- I learned from SleepyJane that on average twelve newborns will be given to the wrong parents every day!
- I learned that I should pay closer attention to the phone numbers I dial while at work. It might be amusing to accidentally dial your friend when you're trying to call a client, but it probably shouldn't happen more than once.*
- I learned about BlogHer! How I've been blogging since '05 and didn't know about this I'll never figure out, but I think it's pretty cool. I also think going to the conference would be really neat - not that I would do anything except hide in a corner the whole time.
Life is a learning experience. It's still early, I'll probably have more to add to the list by the end of the day.
*Okay I lied, I don't really regret it. I'll be posting about it over at Power Word: Totem later.
**I need to especially take note of this having just completed my second misdial.
So, remember when I mentioned a planted a bunch of seeds?
I had high hopes of eventually having flowers whose beauty would rival that of all those lovely stock photos I hijacked, but it seems I've already failed.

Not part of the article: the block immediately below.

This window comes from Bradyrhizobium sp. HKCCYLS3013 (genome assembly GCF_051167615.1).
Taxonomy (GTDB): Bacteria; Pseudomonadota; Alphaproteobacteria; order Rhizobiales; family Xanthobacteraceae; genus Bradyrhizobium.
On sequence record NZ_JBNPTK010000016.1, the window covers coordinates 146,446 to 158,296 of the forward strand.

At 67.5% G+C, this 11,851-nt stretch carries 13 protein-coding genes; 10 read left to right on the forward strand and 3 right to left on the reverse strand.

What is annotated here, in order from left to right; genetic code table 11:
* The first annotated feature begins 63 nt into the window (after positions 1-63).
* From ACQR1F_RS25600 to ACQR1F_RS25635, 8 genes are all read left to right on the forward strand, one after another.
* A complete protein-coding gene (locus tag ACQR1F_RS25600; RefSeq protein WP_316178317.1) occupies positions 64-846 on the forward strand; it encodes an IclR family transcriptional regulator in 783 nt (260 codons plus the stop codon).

It's been raining non stop in good ol' WA. For days. And something I neglected to notice when I was filling all those pots up with dirt was that about half of them have no way of draining. I'm pretty sure that the seeds in about half of my pots have drowned in the little mini lakes instantly formed during the first day.
Good job, self. Good job.
So, erm... learning experience, right?
I never thought I'd do it.
But I did.
I bought Guitar Hero III.
I had played it a few times at various friends' houses, after work yesterday I finally broke down and decided to go get my own copy. I brought it home, stuck the batteries into my gleaming new guitar - I mean the controller - and proceeded to blast my way through the game rocking out to Foghat's 'Slow Ride', Rolling Stone's 'Paint it Black', Tenacious D's 'The Metal', and many other rock songs, new and old. After a few shaky moments I quickly got the hang of the game again, skillfully mastering each song, then forced the game into submission to become a ROCK LEGEND.